An analysis of survey data by size of the breeding herd for the reproductive management practices of North American sow farms

Robert Victor Knox, Sandra Luisa Rodriguez-Zas, N. L. Sloter, K. A. McNamara, T. J. Gall, D. G. Levis, T. J. Safranski, W. L. Singleton

Research output: Contribution to journalArticlepeer-review


A survey was performed to assess whether reproductive management differed among small-sized (Sm, < 500 sows), medium-sized (M, 501 to 2,000 sows), and large-sized (Lg, 2,001 to 8,000 sows) farms (n = 113). Farms with 501 to 4000 sows/barn were most frequent with sows kept in stalls on 90% of farms. More Lg farms (P < 0.05) functioned as breed to wean and more Sm and M as farrow to finish. More Sm and Lg farms weaned at >21 d, whereas M farms were more likely to wean at 18 to 21 d (P < 0.05). More Lg farms had farrowing rates above 89% than Sm and M farms (P < 0.05), and culling rates above 40% were more frequent on M and Lg farms than on S. On M and Lg farms, sows were bred in larger batches, using lower person to sow ratios, and with more people required than on Sm farms (P < 0.05). More (P < 0.05) M and Lg farms spent time moving sows and on records, but hours devoted to estrous detection, breeding, and other tasks did not differ among farms (P > 0.10). More M and Lg farms used more boars for estrus detection, rotated boars, and controlled boar movement than Sm farms (P < 0.05). Farm size also influenced semen sourcing, number of doses received, and frequency of semen delivery (P < 0.05). More M and Lg farms performed AI in the presence of a boar, left the AI rod in after AI, checked for returns, and diagnosed pregnancy than Sm farms (P < 0.05). Start of boar exposure after weaning began on 69% of farms within 2 d, occurring most often in the AM, but with exposure times varying from 1 to 5 min/sow. Semen was thermally protected for 50% of farms receiving shipments, and semen storage was consistent among farms. For AI, service occurred within minutes to hours after detection of estrus on 61% of farms. During AI, procedures such as back-pressure were required, whereas techniques such as hands-free AI were prohibited on most farms. Sow movement was allowed only once at 4 wk after breeding on 50% of farms, and pregnancy diagnosis occurred at 3 to 5 wk on 78% of farms. Most sows were allowed ≥1 chance for breeding after conception failure before culling. Incidence of fail to farrow was <5% and litter size was 10 to 13 pigs on >82% of farms. Summer infertility was observed on 69% of farms with estrus and pregnancy failures the leading causes. Over 70% of farms reported a technician effect on fertility. These results suggest that reproductive management of farms in key areas related to weaning, breeding, gestation, and labor use could be a source of variation in reproductive performance.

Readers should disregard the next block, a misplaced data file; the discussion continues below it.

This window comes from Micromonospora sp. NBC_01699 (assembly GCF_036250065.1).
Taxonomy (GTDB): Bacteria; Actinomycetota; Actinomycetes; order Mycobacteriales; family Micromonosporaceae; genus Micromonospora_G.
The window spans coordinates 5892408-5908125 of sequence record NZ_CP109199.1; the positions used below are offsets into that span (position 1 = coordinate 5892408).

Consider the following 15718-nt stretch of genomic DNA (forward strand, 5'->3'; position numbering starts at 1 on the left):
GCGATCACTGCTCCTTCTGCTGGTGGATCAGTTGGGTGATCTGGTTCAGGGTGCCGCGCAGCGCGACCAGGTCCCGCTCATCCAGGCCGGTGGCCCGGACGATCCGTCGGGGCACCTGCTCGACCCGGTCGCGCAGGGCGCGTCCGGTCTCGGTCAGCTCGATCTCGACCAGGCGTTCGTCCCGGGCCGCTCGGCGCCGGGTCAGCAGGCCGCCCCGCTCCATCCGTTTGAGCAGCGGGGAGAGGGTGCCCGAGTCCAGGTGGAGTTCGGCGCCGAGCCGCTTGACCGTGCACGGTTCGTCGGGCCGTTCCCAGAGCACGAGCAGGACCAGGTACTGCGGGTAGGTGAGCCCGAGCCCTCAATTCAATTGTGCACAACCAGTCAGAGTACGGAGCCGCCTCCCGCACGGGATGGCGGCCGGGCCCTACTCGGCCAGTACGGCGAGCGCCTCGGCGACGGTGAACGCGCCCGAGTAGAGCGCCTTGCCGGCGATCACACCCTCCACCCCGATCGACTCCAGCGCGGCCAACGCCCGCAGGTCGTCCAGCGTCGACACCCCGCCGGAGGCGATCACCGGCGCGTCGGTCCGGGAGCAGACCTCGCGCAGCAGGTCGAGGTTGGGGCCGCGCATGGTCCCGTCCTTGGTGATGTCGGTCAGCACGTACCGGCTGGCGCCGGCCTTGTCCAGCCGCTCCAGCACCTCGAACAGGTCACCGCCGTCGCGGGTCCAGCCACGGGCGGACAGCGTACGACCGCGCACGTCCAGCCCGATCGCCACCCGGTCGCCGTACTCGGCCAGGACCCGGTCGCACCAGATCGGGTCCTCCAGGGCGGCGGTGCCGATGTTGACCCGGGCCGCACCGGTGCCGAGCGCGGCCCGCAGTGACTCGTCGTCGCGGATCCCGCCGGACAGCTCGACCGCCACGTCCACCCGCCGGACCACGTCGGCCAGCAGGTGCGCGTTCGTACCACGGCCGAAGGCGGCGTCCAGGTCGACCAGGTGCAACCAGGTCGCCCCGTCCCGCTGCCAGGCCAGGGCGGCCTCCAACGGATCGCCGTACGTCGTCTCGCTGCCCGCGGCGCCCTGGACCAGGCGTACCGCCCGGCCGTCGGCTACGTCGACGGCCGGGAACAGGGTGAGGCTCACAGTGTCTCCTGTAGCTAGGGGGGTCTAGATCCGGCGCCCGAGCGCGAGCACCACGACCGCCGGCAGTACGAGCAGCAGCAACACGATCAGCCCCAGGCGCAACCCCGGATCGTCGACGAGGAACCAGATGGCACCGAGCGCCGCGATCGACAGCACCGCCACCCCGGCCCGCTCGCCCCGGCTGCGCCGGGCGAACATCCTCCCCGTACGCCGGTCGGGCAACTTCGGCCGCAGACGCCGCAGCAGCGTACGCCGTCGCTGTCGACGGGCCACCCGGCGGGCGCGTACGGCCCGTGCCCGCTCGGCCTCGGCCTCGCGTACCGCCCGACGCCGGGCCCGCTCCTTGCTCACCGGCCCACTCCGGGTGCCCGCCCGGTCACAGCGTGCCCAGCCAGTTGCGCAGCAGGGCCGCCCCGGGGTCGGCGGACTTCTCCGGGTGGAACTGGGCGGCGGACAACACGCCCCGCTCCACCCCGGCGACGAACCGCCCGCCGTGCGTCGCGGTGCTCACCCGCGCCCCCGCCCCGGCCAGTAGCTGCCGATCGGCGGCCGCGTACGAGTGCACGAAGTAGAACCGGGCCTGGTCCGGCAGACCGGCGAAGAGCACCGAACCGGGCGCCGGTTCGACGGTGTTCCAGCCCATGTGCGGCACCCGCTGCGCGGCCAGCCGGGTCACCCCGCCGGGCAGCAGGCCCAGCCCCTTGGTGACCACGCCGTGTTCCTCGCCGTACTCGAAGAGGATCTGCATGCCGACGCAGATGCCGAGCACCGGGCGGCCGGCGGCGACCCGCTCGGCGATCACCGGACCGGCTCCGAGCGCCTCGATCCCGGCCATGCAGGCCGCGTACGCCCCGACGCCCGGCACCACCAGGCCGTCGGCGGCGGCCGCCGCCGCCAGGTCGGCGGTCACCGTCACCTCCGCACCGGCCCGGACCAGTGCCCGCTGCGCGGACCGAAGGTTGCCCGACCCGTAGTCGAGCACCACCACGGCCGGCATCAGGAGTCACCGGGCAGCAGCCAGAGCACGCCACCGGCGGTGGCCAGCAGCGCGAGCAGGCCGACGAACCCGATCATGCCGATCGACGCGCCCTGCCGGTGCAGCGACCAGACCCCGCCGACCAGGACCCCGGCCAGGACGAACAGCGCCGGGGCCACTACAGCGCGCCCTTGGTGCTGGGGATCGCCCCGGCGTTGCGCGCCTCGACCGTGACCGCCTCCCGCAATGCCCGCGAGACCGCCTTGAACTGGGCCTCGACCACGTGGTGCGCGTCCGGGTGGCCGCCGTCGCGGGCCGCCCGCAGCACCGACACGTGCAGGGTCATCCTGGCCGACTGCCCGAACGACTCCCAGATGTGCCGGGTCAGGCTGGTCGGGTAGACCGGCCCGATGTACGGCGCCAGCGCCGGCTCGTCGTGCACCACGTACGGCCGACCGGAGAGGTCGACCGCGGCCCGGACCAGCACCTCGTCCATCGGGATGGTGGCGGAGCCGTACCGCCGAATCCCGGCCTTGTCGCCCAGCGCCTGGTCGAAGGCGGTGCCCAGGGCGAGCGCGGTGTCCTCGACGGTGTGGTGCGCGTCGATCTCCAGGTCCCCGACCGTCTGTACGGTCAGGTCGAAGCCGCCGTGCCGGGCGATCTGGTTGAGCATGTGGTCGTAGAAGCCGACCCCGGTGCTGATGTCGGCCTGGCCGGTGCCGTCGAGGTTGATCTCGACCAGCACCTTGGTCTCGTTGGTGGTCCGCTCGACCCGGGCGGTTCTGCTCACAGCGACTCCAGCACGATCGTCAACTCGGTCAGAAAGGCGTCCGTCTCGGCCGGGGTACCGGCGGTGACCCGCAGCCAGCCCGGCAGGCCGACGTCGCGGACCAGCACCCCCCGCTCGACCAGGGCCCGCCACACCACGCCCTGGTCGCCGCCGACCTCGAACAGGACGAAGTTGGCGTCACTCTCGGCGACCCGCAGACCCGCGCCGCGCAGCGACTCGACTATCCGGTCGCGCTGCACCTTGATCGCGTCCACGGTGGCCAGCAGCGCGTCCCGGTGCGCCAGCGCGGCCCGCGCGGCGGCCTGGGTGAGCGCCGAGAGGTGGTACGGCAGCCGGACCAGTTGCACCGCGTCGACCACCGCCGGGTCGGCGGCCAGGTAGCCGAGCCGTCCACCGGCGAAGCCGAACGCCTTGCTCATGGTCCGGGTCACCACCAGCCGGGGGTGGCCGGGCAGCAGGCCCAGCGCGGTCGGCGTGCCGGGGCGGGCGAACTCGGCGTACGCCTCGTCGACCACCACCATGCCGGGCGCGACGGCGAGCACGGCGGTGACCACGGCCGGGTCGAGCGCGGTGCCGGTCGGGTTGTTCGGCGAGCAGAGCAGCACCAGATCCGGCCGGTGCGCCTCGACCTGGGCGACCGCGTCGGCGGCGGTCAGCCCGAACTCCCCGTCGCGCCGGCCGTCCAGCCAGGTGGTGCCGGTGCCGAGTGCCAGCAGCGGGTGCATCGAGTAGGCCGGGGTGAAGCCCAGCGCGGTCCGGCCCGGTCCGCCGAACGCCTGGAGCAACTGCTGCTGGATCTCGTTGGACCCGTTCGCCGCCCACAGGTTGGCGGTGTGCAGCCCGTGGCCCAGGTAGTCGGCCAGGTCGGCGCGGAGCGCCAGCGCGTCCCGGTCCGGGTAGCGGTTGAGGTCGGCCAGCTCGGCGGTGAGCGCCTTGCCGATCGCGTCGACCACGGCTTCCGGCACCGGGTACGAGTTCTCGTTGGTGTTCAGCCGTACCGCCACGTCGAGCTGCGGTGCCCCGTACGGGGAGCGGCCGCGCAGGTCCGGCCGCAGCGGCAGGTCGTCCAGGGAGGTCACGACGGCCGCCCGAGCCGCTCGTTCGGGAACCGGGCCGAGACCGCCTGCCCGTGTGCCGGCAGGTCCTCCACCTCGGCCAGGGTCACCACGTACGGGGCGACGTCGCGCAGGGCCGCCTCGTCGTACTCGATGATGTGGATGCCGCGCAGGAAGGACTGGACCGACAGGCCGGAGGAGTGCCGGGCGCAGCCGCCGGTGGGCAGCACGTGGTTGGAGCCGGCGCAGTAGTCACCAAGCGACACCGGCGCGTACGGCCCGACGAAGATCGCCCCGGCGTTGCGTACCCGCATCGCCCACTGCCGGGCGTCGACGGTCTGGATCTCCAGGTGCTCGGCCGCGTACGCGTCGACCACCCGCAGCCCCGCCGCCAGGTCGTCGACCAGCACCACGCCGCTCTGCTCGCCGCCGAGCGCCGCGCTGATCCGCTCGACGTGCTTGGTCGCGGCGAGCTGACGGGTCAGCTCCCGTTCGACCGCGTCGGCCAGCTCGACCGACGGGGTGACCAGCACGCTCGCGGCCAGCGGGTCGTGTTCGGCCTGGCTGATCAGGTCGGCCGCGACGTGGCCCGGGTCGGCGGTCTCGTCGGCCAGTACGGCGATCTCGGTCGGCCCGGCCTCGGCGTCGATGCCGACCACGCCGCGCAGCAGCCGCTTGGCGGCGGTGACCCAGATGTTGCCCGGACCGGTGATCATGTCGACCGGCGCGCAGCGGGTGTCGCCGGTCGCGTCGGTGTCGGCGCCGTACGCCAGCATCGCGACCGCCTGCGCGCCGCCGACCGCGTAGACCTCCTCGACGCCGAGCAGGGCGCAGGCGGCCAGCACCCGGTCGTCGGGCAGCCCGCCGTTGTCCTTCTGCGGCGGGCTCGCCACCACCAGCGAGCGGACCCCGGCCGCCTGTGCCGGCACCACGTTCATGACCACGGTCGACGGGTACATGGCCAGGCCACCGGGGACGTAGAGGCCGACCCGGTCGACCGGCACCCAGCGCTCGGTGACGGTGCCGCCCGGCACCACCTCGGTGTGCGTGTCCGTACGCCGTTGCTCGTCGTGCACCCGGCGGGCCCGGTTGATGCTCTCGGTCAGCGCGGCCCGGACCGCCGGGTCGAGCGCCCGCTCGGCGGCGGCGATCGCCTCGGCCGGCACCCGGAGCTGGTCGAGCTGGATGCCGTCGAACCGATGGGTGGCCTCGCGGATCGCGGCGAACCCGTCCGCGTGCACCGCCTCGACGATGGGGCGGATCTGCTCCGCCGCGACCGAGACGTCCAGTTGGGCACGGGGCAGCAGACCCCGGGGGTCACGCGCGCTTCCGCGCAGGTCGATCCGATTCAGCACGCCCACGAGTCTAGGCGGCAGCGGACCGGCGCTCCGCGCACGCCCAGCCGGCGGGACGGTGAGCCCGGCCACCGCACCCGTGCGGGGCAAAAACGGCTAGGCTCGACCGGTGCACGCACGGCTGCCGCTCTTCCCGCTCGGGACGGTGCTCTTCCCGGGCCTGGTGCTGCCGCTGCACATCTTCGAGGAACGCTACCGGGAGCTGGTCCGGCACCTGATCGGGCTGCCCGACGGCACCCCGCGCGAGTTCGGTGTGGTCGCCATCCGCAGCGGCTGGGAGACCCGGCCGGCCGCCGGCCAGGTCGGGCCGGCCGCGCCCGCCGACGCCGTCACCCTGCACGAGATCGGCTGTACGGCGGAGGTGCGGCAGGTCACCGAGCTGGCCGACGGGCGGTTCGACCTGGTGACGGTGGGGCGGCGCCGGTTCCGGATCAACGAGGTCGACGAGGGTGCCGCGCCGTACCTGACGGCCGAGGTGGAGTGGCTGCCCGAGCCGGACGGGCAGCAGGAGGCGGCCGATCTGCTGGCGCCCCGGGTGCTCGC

Original languageEnglish (US)
Pages (from-to)433-445
Number of pages13
JournalJournal of animal science
Issue number1
StatePublished - Jan 1 2013


  • Artificial insemination
  • Breeding herd
  • Fertility
  • Reproduction
  • Swine
  • United States of America

ASJC Scopus subject areas

  • Food Science
  • Medicine(all)
  • Animal Science and Zoology
  • Genetics


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